Susan Landman Sal jy met my trou?



Black Friday comes to Canada Sameer Chhabra Modeled after the 1541 Thanksgiving Mass, the third Thursday of November marks the date for the annual tradition of Thanksgiving in the United States. A day reserved for thanks spent with family and friends, Thursday marks the beginning of a four day weekend observed by every state in America. Black Friday, however, is a contemporary invention that succeeds Thanksgiving Thursday and is a day for retailers to advertise the kind of sales normally reserved for liquidation. Savvy shoppers can take advantage of otherwise unbelievable deals, as well as the opportunity to start Christmas shopping early. Black Friday in Canada was first observed in 2008 when a few American retailers provided Canadian shoppers with deals. The first major Black Friday in Canada occurred in 2012 as a means of allowing Canadian shoppers to spend their money in Canada instead of crossing the border. Friday, Nov. 29, 2013 continued the tradition, with many

major Canadian and American retailers offering extravagant deals for shoppers. However, some people have been highly critical of Black Friday sales appearing in Canadian stores, due to a perceived infringement on the Canadian economy and Canadian culture. “It’s almost like Canada feels the need to completely copy America and everything it does,” said University of Guelph student Chris Katsaras. “Black Friday in Canada doesn’t make sense from a traditional point of view; we have Thanksgiving in October. [Black Friday] is just a way to support consumerism and greed, and a way to start Christmas shopping early.” Black Friday in America is also frequently marred with injuries and deaths that are the result of robberies, shoplifting, and fervent consumers trying to score the best deals. “There are Black Friday death counters online that show how many people have hurt themselves,” explained Katsaras. “That’s not unhealthy, it’s irresponsible.”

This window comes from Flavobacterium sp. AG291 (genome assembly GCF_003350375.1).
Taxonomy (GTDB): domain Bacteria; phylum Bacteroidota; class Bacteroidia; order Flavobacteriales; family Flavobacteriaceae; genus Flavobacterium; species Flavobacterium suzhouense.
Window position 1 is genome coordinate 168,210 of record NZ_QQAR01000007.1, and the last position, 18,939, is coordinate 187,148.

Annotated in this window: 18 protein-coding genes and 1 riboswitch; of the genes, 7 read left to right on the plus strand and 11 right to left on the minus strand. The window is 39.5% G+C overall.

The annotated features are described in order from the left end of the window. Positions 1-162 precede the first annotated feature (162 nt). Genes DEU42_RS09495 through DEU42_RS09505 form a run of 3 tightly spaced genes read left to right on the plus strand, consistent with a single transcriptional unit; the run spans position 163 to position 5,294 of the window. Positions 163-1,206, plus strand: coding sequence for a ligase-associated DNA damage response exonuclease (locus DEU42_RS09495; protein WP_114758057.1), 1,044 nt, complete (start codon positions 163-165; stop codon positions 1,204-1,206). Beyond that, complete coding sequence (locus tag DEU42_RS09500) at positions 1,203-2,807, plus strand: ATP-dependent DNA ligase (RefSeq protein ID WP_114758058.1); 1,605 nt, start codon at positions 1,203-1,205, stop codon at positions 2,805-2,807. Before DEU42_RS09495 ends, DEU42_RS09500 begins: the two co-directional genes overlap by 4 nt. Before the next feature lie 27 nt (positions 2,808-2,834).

As of Dec. 1, seven people have died and 90 have been injured in America, according to one count. Other shoppers have been less critical of the American tradition coming to Canada. Shelby Cady, a dual Canadian-American citizen studying at the University of Guelph said: “Black Friday is better in Canada. I was able to go shopping in the late afternoon and the stores still had everything in stock. There were some fantastic sales, [and] I didn’t have to wait in line for hours. Instead, [I] was able to get all my Christmas presents for much less than I would have [at home].” Retailers have also adopted the Monday following Thanksgiving for online shopping as a means of continuing the Black Friday spending spree. “Cyber Monday” marks the conclusion of the Thanksgiving weekend, culminating in a day for online retailers to turn a profit similar to their physical counterparts. Cyber Monday also makes it possible for consumers to buy products globally; as long as a consumer has a credit card, they can